I have practical experience of applying the exemption, it's usually mental
health related. One case consisted of notes in the record which indicated
incestuous offspring. Without going into too much detail, when reviewed by
the Director of Psychiatry who reviewed all requests at that time, it was
determined that the information would likely cause serious harm, or put at
serious risk certain individuals as well as the data subject themselves who
was being treated for mental health issues of a serious nature.
So, whilst it's not often used, it is a valid and required exemption.
From: This list is for those interested in Data Protection issues
<[log in to unmask]> On Behalf Of
[log in to unmask]
Sent: 02 July 2018 17:30
To: [log in to unmask]
Subject: Re: [data-protection] Health Records
Some psychotic episodes are easily triggered or exacerbated by the contents
of records. Paranoid psychoses in particular might be made worse. A lifetime
ago I worked in a community mental health clinic and we were warned for
example about saying certain phrases to particular patients.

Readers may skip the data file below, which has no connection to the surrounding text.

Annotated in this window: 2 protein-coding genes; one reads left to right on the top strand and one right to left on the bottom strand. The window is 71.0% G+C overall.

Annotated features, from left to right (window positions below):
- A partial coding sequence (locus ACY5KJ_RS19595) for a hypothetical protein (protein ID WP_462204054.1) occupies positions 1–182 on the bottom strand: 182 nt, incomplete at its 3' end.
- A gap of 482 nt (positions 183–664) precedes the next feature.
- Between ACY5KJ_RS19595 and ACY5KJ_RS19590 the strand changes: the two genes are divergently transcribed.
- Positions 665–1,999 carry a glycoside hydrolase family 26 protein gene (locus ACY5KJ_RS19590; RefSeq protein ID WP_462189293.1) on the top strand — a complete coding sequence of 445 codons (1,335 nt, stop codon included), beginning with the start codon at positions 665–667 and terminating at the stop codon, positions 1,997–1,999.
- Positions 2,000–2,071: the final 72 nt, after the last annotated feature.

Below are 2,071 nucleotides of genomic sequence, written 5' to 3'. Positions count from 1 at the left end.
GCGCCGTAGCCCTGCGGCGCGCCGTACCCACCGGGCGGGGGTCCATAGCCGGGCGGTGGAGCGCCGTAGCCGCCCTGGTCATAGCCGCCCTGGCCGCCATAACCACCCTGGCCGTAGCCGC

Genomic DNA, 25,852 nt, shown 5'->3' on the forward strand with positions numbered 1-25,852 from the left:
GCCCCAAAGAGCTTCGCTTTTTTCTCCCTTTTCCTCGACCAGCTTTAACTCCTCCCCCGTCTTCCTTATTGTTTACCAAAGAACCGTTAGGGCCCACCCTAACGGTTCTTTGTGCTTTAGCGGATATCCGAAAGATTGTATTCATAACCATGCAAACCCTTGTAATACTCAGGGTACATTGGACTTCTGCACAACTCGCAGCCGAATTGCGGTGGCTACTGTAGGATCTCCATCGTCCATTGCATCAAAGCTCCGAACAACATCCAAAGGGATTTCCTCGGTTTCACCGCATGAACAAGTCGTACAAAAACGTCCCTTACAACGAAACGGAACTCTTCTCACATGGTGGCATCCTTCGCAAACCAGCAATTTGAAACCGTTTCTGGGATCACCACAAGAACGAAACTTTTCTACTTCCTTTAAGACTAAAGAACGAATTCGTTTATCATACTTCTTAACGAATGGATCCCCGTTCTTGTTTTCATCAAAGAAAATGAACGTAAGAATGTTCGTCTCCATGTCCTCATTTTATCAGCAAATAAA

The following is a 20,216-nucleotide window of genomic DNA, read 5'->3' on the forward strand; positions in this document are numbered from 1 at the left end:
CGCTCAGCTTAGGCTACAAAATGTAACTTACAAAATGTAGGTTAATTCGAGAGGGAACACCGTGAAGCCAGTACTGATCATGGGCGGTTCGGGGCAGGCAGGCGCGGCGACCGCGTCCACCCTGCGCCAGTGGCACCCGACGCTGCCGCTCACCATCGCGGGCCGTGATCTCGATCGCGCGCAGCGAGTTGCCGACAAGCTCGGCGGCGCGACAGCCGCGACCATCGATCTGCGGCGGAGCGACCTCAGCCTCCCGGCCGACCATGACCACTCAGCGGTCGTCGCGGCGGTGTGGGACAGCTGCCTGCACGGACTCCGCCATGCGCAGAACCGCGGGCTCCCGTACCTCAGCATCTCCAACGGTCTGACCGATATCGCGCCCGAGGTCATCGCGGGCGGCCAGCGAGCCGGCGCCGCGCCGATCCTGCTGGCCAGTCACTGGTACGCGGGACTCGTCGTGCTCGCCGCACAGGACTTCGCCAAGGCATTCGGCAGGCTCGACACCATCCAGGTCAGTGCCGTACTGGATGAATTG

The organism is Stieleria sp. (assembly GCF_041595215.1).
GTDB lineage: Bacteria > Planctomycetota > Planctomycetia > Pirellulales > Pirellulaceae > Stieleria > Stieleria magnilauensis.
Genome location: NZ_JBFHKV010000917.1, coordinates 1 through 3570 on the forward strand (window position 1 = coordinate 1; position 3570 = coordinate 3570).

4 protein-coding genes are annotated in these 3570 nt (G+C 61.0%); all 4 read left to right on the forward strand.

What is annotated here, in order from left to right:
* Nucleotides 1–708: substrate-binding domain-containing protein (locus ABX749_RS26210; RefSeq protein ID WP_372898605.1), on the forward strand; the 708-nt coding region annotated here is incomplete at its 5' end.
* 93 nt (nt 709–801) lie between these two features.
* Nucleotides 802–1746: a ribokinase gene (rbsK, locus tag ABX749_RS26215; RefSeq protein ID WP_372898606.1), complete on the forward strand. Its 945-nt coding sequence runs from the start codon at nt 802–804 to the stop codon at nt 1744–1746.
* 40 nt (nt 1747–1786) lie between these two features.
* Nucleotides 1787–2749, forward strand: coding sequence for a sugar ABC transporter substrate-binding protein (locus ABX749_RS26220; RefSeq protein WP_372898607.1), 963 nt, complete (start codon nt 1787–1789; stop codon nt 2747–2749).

> On 2 Jul 2018, at 17:01, Phil Bradshaw <[log in to unmask]> wrote:
> I know there are a number of health freaks on here but anyone else is
welcome to contribute.
> Can anyone think of a practical example where the serious harm test might
be used to withhold disclosure of health data under a SAR ( likely to cause
serious harm to the physical or mental health of the data subject or another
> One of the professional bodies (BMA or GMC) gave the example of a subject
applying for personal data which consisted of sexual abuse allegations made
by a child - which may indeed qualify but for which the test is hardly
necessary as it would fail the "Reasonable in all the circumstances" test
for mixed data.
> Seems to me the test is largely a hangover from a bygone paternalistic era
when doctors might withhold difficult diagnoses in the patient's interests
and not want to let the cat out by the SAR back door. Current duties of
candour make that scenario most unlikely and I have yet to find an occasion
when the test has been applied in earnest.
> I have used the similar test often in social work cases but that is a very
different beast and social work files are much more likely to have unmixed
data about other people given in confidence.
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